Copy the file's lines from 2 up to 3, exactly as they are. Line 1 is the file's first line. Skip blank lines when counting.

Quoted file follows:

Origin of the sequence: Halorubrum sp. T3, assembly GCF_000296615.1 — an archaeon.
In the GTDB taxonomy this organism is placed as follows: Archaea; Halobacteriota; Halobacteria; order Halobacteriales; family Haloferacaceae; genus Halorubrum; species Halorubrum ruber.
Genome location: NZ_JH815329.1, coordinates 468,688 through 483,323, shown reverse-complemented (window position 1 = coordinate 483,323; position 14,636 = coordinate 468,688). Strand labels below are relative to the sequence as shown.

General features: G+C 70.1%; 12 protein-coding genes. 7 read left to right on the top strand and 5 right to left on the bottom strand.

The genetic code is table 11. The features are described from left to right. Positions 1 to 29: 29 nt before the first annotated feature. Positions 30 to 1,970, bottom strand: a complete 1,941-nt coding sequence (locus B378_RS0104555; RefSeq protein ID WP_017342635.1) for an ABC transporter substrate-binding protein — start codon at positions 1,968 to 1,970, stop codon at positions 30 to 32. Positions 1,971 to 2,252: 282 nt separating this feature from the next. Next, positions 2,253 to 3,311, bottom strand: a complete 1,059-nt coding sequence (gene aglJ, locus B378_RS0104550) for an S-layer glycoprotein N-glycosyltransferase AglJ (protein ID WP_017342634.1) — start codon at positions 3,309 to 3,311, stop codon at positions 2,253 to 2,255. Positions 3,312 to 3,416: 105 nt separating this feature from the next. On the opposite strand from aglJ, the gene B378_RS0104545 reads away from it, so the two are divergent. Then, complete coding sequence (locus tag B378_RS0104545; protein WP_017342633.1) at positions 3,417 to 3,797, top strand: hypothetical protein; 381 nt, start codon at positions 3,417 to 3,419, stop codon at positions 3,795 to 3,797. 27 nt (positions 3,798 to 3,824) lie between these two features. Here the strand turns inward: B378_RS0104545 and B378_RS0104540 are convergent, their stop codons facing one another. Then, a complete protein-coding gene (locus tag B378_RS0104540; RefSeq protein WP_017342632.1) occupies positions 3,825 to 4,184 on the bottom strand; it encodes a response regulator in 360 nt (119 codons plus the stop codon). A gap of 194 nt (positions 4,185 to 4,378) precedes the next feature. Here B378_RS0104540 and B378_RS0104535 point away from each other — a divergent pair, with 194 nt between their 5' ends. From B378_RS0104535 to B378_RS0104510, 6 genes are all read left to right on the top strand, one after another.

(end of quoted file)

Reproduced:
In the GTDB taxonomy this organism is placed as follows: Archaea; Halobacteriota; Halobacteria; order Halobacteriales; family Haloferacaceae; genus Halorubrum; species Halorubrum ruber.
Genome location: NZ_JH815329.1, coordinates 468,688 through 483,323, shown reverse-complemented (window position 1 = coordinate 483,323; position 14,636 = coordinate 468,688). Strand labels below are relative to the sequence as shown.